Area Forecast Discussion
Issued by NWS Portland, OR

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FXUS66 KPQR 160534

Area Forecast Discussion
National Weather Service Portland OR
924 PM PST Sat Dec 15 2018

.SYNOPSIS...After off and on light rain Sunday and Monday, expect a
much wetter and windier storm system Monday night and Tuesday.


.SHORT TERM...Tonight through Tuesday...Water vapor satellite imagery
this evening depicts a large shortwave trough over the Gulf of
Alaska. A strong surface low pressure is gradually filling at this
time, but likely still remains sub-965mb in the Gulf of Alaska. The
trailing front from this low pressure currently lies off the Pacific
Northwest coast this evening, but is already beginning to spread
light rain across northwest Oregon and southwest Washington. As a
stronger upper level jet enters the backside of the upper level
trough, the whole upper level trough observed in the Gulf of Alaska
will have a tendency to dig more south than east initially. This will
in turn result in the front currently found near 130W likely taking
at least the next 12, if not closer to 18 hours, to push eastward
into the I-5 corridor. As a result, expect periods of off and on light
rain through Sunday morning before a round of steadier rain pushes
across the region towards midday Sunday and Sunday afternoon.

It should be noted that the aforementioned surface low pressure in
the Gulf of Alaska created a large westerly swell that is currently
moving towards the region. The most powerful waves will likely arrive
along our coastline Sunday afternoon and evening so the High Surf
headlines look on track.

As the upper level trough currently found in northeast Pacific
finally pushes ashore Sunday evening, 500mb temperatures will drop to
~-29C, which may be enough to support a thunderstorm or two across
our waters. Modestly strong south-southwest low level flow should
allow some showers to push inland behind the front, but orographic
effects will be somewhat limited so snow amounts should remain well
below advisory criteria across the Cascades Sunday night despite snow
levels lowering to 4000-5000 feet.

Weak shortwave ridging should allow most of the area to dry out
briefly early Monday, but the next storm system will be quick on its
heals and likely begin to spread rain into the area Monday afternoon
and evening. A 160 kt WSW-ENE oriented jet and attendant atmospheric
river will then take aim at Oregon and likely result in one of the
wetter 24 hour periods of the winter season for the region.
Integrated water vapor transport values will likely exceed 750 kg/ms
per the GEFS, which would classify this as a strong atmospheric river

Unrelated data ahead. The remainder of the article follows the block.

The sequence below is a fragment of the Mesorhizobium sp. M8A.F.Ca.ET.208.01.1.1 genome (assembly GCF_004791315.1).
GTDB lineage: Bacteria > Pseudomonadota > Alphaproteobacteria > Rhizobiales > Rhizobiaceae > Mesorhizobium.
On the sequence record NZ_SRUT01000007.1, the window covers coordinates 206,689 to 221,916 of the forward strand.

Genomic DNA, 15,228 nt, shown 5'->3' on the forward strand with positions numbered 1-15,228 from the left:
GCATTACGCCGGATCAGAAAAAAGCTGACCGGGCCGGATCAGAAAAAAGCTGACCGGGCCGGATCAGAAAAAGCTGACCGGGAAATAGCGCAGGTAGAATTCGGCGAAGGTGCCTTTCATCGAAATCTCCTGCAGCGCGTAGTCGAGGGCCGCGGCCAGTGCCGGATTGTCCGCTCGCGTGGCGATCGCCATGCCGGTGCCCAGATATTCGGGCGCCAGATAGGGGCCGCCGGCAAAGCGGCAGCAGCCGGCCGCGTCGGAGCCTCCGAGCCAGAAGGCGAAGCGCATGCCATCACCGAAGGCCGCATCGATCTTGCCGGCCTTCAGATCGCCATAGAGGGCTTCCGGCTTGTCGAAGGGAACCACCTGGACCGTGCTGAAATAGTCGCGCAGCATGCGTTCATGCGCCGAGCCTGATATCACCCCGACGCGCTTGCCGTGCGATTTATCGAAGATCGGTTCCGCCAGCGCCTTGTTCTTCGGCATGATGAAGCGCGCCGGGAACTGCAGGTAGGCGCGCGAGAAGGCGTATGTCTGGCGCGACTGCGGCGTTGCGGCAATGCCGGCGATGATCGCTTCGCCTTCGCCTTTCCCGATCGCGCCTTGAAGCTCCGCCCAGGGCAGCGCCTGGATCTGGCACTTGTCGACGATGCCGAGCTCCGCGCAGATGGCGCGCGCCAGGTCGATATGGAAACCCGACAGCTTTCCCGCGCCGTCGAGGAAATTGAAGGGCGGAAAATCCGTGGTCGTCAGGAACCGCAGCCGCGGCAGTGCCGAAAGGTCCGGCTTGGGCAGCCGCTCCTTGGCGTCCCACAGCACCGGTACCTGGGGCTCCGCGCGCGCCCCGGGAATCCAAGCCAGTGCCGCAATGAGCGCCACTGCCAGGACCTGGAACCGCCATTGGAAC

event. The strong southwesterly flow in this event will not be an
ideal direction for orographic enhancement across at least some of
the drainages of the Coast Range and Cascades, but given the IVT
values forecasted by the models, would not be surprised to see a
couple of our typically wetter sites in the Coast Range and Cascades
register around 2" of rain in a 6 hour period late Monday night or
Tuesday morning. In total 1-2" of rain seems like a fair bet for
many Willamette Valley locations late Monday through Tuesday and at
least, and this admittedly feels somewhat conservative, 2-5" of rain
across the higher terrain of the Coast Range and Cascades. In
addition, the southwesterly flow should allow some of the normally
rain shadowed portions of the east slopes of the Coast Range to
receive heavier rainfall totals, which should bring notable rises to
those rivers as well. It is still too early to say where the
heaviest rain will fall across our CWA given the inevitable wobbles
in the flow that the models simply cannot accurately resolve at this
point in time, will likely determine where the atmospheric river
will sit the longest.

Finally, models have been consistent in depicting strong southerly
winds develop offshore in advance of the front. These appear likely
to push onto at least our beaches and headlands Monday afternoon and
Monday night. Models have been suggesting pressure gradients may open
enough as the event unfolds to allow these stronger winds to push
into our coastal communities and maybe even the Coast Range late
Monday night and Tuesday so the current high wind watch for the
beaches and headlands may need to be expanded if this trend
continues. /Neuman

.LONG TERM...Tuesday night through Saturday...Previous discussion
follow...Weather pattern remains active later this week going into
the weekend. Tuesday night into Wednesday we will still be dealing
with the remnants of the atmospheric river that moved through Monday
night into Tuesday. While it tries to pass to our south Tuesday night
into early Wednesday, it stalls across the southern half of our area
as the front is weakening. The front also gets cut-off from its
tropical moisture feed by the next system out over the north-central
Pacific, which makes the front relatively anemic by Wednesday
morning. This system over the central Pacific actually ends up